Presidential Communications Baker Center Topic

KNOXVILLE — Six individuals with direct ties to five former U.S. presidents will discuss presidential communications Sept. 15 at the University of Tennessee.

The event, which is free and open to the public, will begin at 12:30 p.m. in the University Center Auditorium and run until 6 p.m. Parking is available at the University Center Garage for $5.

The Howard H. Baker Jr. Center for Public Policy and the UT College of Communication and Information are co-sponsors.

“If you think about those presidents we define as great, those who have changed America and the world, you think of their words,” Alan Lowe, executive director of the Baker Center, said.

“From Lincoln’s sublime Gettysburg Address to Teddy Roosevelt’s bully pulpit, from FDR’s fireside chats to JFK’s ‘Ask not what your country can do for you’ and Ronald Reagan’s ‘Mr. Gorbachev, tear down this wall,’ we, at least in part, define and remember our presidents by their speeches.”

Speakers will include: Patrick Butler, vice president of The Washington Post, who worked for President Gerald R. Ford and Sen. Howard Baker.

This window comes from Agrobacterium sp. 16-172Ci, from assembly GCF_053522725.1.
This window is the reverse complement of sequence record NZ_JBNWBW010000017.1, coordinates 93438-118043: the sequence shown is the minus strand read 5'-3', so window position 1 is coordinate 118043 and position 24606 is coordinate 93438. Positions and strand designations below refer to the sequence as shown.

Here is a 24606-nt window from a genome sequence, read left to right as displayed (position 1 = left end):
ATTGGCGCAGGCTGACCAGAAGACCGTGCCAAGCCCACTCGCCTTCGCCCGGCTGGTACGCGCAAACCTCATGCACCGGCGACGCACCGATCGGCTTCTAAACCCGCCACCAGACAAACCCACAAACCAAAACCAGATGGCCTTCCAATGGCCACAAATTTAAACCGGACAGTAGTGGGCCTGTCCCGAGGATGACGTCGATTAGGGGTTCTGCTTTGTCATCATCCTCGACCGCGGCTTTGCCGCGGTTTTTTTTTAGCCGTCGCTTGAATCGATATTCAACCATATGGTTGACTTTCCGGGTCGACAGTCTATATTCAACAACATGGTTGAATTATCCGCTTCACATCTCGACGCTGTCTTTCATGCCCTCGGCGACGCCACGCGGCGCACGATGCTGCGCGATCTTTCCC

Tom Griscom, editor of the Chattanooga Times Free Press who was director of communications for President Ronald Reagan, and who also served as Sen. Baker’s press secretary for seven years.

Bob Clark, an archivist at the Franklin Roosevelt Presidential Library.

Greg Cumming, director of archives at the Nixon Library and Birthplace.

Peter Robinson, former Reagan speechwriter who is a fellow at the Hoover Institution.

Harry Middleton, former director of the Lyndon Johnson Presidential Library and a speechwriter for Johnson.

“These speakers will tell how the presidents’ words were crafted and presented, how presidents and their counterparts in the Congress and the press talk to and about each other, how words have and still do make a difference and change the world,” Lowe said.

The Baker Center’s mission is to develop programs and promote research to further public knowledge of our system of governance and to highlight the critical importance of public service, Lowe said.